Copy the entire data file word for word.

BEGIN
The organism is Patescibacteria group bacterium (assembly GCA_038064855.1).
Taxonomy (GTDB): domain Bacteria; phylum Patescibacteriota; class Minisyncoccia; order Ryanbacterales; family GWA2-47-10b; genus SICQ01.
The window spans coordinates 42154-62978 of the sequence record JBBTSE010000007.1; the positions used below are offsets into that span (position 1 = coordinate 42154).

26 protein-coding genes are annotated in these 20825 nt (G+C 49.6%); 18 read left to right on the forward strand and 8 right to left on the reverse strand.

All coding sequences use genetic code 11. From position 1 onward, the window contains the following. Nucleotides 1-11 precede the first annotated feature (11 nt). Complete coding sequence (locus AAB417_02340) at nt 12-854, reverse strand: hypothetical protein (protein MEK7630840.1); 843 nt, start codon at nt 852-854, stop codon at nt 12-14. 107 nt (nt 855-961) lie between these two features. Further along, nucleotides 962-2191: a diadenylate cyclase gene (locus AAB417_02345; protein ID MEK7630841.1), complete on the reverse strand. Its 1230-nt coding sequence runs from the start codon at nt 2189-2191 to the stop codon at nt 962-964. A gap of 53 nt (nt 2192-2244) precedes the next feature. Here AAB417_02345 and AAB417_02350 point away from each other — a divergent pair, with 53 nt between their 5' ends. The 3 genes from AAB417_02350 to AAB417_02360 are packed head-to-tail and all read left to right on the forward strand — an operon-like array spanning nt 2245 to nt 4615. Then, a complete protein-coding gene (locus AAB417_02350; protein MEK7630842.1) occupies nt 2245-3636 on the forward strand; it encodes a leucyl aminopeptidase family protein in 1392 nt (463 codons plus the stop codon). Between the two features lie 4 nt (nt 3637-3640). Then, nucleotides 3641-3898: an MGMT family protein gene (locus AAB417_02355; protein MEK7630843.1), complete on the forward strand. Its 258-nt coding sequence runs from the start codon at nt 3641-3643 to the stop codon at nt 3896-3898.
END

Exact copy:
The organism is Patescibacteria group bacterium (assembly GCA_038064855.1).
Taxonomy (GTDB): domain Bacteria; phylum Patescibacteriota; class Minisyncoccia; order Ryanbacterales; family GWA2-47-10b; genus SICQ01.
The window spans coordinates 42154-62978 of the sequence record JBBTSE010000007.1; the positions used below are offsets into that span (position 1 = coordinate 42154).

26 protein-coding genes are annotated in these 20825 nt (G+C 49.6%); 18 read left to right on the forward strand and 8 right to left on the reverse strand.

All coding sequences use genetic code 11. From position 1 onward, the window contains the following. Nucleotides 1-11 precede the first annotated feature (11 nt). Complete coding sequence (locus AAB417_02340) at nt 12-854, reverse strand: hypothetical protein (protein MEK7630840.1); 843 nt, start codon at nt 852-854, stop codon at nt 12-14. 107 nt (nt 855-961) lie between these two features. Further along, nucleotides 962-2191: a diadenylate cyclase gene (locus AAB417_02345; protein ID MEK7630841.1), complete on the reverse strand. Its 1230-nt coding sequence runs from the start codon at nt 2189-2191 to the stop codon at nt 962-964. A gap of 53 nt (nt 2192-2244) precedes the next feature. Here AAB417_02345 and AAB417_02350 point away from each other — a divergent pair, with 53 nt between their 5' ends. The 3 genes from AAB417_02350 to AAB417_02360 are packed head-to-tail and all read left to right on the forward strand — an operon-like array spanning nt 2245 to nt 4615. Then, a complete protein-coding gene (locus AAB417_02350; protein MEK7630842.1) occupies nt 2245-3636 on the forward strand; it encodes a leucyl aminopeptidase family protein in 1392 nt (463 codons plus the stop codon). Between the two features lie 4 nt (nt 3637-3640). Then, nucleotides 3641-3898: an MGMT family protein gene (locus AAB417_02355; protein MEK7630843.1), complete on the forward strand. Its 258-nt coding sequence runs from the start codon at nt 3641-3643 to the stop codon at nt 3896-3898.